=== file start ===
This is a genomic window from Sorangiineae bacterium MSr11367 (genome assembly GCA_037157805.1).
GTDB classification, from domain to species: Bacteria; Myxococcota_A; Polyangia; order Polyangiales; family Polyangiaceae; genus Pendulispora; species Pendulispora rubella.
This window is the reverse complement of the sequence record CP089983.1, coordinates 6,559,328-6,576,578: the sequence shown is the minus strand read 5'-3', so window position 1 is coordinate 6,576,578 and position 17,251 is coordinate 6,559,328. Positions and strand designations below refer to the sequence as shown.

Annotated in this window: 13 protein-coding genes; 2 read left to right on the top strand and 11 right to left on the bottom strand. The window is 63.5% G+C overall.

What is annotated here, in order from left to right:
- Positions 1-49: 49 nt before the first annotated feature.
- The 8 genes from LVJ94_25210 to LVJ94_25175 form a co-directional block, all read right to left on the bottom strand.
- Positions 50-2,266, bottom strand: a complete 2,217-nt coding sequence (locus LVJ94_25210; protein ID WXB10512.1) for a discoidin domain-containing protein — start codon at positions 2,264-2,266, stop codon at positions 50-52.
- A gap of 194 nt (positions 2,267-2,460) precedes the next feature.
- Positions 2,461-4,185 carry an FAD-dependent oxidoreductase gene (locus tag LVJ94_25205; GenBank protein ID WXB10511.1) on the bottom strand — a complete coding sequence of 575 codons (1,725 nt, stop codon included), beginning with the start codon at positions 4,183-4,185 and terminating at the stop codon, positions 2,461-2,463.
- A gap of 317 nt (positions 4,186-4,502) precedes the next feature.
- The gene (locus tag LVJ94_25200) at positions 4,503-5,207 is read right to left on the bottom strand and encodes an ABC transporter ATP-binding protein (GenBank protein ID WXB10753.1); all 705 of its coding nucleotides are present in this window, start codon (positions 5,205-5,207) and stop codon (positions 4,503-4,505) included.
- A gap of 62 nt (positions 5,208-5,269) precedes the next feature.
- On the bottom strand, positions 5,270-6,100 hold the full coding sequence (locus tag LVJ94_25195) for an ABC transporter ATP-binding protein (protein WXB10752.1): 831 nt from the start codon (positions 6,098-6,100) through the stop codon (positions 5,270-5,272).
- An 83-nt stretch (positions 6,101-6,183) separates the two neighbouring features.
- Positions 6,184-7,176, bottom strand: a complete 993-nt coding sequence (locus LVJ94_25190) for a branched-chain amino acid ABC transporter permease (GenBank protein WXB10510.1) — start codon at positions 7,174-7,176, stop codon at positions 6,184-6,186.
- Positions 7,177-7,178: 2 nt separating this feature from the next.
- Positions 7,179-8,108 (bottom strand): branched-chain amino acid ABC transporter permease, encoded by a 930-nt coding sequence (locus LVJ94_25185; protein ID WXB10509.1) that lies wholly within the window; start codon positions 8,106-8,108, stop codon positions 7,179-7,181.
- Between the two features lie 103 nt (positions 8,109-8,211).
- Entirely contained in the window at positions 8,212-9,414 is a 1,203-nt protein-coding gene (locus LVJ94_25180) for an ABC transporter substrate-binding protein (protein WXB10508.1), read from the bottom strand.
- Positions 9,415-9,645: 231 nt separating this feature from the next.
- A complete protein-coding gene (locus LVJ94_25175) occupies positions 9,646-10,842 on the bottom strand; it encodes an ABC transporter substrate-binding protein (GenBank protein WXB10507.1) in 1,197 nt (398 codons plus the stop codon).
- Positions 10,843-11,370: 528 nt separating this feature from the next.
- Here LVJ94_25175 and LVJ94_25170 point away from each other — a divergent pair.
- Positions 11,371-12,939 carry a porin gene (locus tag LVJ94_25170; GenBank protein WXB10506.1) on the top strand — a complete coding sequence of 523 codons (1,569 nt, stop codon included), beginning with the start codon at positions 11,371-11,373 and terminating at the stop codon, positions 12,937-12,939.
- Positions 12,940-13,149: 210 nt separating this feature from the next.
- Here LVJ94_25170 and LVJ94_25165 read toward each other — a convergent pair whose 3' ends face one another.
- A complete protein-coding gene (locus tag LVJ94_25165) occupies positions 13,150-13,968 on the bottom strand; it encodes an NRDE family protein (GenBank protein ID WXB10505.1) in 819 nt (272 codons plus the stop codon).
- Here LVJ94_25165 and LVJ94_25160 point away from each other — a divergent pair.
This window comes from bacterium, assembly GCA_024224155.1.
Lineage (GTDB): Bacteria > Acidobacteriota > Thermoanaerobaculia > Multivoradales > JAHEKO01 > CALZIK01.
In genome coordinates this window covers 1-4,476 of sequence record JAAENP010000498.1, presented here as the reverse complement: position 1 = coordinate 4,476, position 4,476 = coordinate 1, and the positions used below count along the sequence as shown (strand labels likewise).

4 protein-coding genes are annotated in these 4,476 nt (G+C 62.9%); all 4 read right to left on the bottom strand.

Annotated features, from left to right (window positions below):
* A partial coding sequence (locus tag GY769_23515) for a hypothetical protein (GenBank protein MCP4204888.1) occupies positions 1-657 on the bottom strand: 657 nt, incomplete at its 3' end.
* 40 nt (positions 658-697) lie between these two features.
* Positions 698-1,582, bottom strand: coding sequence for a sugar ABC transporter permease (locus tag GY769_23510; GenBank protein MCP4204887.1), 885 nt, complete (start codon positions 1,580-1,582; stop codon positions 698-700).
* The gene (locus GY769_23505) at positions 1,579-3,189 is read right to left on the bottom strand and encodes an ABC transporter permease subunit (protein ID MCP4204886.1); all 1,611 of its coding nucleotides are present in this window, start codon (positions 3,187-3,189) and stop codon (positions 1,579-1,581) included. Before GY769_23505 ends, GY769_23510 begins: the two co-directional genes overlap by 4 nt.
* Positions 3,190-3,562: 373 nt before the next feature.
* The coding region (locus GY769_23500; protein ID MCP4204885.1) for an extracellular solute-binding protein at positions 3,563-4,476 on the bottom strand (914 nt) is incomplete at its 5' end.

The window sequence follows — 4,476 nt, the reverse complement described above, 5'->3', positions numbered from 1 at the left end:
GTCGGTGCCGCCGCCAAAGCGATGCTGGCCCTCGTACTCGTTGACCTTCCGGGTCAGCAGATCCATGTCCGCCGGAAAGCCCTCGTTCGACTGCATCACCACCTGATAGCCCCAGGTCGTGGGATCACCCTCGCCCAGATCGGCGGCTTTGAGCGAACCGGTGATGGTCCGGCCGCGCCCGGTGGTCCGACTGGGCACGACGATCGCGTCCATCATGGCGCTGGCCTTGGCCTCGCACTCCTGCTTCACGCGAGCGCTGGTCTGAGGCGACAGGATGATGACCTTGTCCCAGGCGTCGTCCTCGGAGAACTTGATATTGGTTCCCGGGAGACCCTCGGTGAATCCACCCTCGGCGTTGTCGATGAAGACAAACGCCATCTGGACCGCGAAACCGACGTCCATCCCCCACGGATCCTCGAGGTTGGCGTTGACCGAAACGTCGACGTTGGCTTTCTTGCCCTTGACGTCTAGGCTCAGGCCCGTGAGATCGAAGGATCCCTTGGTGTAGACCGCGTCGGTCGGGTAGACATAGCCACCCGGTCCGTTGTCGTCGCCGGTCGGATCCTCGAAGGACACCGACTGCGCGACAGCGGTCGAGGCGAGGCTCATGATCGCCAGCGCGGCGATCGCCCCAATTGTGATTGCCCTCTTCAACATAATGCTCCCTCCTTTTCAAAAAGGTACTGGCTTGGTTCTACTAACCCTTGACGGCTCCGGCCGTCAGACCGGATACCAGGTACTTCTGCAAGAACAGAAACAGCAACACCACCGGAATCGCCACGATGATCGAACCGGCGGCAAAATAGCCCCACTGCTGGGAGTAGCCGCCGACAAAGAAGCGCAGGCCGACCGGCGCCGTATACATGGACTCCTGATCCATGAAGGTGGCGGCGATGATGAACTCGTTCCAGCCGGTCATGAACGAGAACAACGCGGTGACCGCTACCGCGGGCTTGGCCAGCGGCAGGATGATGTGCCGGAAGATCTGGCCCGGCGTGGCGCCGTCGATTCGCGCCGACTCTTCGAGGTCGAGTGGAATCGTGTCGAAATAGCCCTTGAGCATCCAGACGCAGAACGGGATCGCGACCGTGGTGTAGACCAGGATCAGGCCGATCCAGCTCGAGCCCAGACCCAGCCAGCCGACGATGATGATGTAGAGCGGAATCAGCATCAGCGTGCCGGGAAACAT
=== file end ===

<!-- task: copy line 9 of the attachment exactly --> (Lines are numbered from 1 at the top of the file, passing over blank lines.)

- A gap of 194 nt (positions 2,267-2,460) precedes the next feature.